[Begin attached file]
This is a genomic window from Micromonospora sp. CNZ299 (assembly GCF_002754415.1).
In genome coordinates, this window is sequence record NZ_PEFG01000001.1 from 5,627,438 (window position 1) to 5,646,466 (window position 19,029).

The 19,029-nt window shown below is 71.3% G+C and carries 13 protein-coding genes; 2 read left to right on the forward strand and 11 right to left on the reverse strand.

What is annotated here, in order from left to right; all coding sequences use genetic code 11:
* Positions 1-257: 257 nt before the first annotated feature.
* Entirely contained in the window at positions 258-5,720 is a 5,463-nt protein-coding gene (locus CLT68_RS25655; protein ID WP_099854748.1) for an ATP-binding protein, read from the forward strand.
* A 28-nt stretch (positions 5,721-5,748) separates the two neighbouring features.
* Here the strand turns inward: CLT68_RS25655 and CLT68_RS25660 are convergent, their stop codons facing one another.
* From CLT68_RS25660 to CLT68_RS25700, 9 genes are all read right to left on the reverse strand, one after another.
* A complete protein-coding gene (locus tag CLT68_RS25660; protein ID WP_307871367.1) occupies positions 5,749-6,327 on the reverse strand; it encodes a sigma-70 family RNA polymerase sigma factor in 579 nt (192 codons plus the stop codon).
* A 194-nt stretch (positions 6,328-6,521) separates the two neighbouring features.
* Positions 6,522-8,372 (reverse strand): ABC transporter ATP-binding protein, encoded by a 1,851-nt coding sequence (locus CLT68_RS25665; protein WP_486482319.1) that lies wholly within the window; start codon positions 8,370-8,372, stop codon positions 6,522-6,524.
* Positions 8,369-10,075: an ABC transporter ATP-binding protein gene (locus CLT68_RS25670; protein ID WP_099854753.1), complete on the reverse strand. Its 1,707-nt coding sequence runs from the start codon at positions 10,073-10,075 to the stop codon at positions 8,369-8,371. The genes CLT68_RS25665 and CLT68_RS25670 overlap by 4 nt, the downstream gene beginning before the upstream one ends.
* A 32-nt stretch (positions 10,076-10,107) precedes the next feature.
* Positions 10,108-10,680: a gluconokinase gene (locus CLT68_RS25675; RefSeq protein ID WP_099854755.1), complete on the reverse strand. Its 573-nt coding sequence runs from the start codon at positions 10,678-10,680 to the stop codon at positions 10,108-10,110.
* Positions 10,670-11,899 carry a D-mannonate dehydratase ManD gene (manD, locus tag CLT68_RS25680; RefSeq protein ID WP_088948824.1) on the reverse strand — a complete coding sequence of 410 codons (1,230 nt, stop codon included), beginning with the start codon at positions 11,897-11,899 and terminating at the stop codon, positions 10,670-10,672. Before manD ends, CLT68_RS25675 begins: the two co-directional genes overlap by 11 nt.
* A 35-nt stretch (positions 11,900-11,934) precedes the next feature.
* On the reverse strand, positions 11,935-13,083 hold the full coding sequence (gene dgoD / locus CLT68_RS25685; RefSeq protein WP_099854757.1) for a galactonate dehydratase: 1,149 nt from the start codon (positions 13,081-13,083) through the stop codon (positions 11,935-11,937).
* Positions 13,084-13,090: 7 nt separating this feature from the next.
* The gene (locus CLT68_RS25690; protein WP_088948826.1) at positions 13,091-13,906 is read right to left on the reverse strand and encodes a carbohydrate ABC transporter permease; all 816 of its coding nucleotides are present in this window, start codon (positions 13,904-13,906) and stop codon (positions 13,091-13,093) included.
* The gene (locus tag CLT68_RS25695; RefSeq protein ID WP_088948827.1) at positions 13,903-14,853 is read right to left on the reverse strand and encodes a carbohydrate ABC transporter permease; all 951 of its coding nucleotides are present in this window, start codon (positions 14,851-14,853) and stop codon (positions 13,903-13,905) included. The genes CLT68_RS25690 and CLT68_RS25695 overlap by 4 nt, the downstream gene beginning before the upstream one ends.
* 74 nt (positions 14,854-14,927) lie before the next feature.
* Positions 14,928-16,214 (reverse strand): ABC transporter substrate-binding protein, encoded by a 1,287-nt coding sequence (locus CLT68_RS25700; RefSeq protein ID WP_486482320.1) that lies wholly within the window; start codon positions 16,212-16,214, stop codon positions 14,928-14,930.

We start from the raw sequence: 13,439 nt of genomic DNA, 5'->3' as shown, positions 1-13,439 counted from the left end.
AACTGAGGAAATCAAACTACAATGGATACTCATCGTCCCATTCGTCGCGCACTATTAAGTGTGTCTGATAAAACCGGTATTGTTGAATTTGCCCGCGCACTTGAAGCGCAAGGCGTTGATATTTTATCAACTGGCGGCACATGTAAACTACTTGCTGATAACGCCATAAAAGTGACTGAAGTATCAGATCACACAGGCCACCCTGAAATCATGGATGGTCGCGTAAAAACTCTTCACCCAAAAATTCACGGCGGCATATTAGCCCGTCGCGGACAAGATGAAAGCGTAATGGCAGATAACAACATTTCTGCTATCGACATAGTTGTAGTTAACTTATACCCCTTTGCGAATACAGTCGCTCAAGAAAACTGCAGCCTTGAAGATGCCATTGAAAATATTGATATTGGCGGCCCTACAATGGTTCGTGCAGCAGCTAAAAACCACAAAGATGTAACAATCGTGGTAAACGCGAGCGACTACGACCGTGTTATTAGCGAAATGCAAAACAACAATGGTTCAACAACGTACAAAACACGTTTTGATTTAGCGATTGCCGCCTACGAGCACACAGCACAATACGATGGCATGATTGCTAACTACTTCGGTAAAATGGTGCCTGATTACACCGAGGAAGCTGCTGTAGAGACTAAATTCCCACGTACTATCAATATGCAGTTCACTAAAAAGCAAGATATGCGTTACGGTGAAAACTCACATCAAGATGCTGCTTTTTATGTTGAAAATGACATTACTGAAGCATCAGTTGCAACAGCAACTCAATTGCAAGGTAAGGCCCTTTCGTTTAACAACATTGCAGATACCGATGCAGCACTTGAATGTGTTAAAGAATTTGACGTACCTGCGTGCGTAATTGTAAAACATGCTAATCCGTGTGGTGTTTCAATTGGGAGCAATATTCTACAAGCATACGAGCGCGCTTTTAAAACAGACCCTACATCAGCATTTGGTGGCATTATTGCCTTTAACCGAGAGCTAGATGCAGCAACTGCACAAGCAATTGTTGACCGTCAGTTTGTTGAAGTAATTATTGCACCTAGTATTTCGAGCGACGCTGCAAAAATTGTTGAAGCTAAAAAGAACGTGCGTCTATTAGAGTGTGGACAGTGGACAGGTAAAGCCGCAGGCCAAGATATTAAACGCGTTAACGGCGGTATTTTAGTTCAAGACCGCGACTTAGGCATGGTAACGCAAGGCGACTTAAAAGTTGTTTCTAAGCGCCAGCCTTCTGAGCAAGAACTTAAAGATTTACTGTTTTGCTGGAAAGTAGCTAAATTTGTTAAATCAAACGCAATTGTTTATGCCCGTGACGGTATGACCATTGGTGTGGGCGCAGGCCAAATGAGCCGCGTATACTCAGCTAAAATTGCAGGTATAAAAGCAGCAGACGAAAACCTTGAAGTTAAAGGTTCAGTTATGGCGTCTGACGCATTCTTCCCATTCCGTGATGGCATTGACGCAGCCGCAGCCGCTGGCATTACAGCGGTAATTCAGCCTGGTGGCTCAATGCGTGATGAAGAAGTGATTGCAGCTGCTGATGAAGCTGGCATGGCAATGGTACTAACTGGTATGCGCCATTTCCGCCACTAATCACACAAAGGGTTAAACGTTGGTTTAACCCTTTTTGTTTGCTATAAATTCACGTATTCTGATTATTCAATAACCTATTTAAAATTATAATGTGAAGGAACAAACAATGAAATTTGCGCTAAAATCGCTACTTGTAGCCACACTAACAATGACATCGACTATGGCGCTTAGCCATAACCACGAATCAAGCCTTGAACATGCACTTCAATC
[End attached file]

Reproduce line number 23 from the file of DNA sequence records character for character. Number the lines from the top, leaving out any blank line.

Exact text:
* Positions 14,928-16,214 (reverse strand): ABC transporter substrate-binding protein, encoded by a 1,287-nt coding sequence (locus CLT68_RS25700; RefSeq protein ID WP_486482320.1) that lies wholly within the window; start codon positions 16,212-16,214, stop codon positions 14,928-14,930.